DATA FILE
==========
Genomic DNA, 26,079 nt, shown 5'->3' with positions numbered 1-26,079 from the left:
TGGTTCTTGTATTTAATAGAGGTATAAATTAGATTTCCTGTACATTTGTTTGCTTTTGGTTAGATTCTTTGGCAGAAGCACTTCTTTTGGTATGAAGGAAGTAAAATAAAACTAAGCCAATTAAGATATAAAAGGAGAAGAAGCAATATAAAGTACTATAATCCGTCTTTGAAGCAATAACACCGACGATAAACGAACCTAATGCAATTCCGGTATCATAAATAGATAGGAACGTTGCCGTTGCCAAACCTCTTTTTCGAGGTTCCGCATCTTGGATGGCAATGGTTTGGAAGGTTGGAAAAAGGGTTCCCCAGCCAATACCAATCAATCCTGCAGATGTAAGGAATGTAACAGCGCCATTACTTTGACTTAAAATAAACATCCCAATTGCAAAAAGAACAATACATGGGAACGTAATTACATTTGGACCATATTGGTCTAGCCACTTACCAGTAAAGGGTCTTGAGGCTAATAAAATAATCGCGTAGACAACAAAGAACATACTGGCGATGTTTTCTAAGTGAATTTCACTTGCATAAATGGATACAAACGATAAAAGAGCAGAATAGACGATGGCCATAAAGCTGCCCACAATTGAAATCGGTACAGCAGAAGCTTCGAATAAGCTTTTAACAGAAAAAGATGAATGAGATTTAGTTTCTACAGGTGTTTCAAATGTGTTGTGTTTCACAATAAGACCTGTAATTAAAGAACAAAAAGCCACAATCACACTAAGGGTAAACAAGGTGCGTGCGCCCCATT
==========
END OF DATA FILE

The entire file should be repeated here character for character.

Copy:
Genomic DNA, 26,079 nt, shown 5'->3' with positions numbered 1-26,079 from the left:
TGGTTCTTGTATTTAATAGAGGTATAAATTAGATTTCCTGTACATTTGTTTGCTTTTGGTTAGATTCTTTGGCAGAAGCACTTCTTTTGGTATGAAGGAAGTAAAATAAAACTAAGCCAATTAAGATATAAAAGGAGAAGAAGCAATATAAAGTACTATAATCCGTCTTTGAAGCAATAACACCGACGATAAACGAACCTAATGCAATTCCGGTATCATAAATAGATAGGAACGTTGCCGTTGCCAAACCTCTTTTTCGAGGTTCCGCATCTTGGATGGCAATGGTTTGGAAGGTTGGAAAAAGGGTTCCCCAGCCAATACCAATCAATCCTGCAGATGTAAGGAATGTAACAGCGCCATTACTTTGACTTAAAATAAACATCCCAATTGCAAAAAGAACAATACATGGGAACGTAATTACATTTGGACCATATTGGTCTAGCCACTTACCAGTAAAGGGTCTTGAGGCTAATAAAATAATCGCGTAGACAACAAAGAACATACTGGCGATGTTTTCTAAGTGAATTTCACTTGCATAAATGGATACAAACGATAAAAGAGCAGAATAGACGATGGCCATAAAGCTGCCCACAATTGAAATCGGTACAGCAGAAGCTTCGAATAAGCTTTTAACAGAAAAAGATGAATGAGATTTAGTTTCTACAGGTGTTTCAAATGTGTTGTGTTTCACAATAAGACCTGTAATTAAAGAACAAAAAGCCACAATCACACTAAGGGTAAACAAGGTGCGTGCGCCCCATT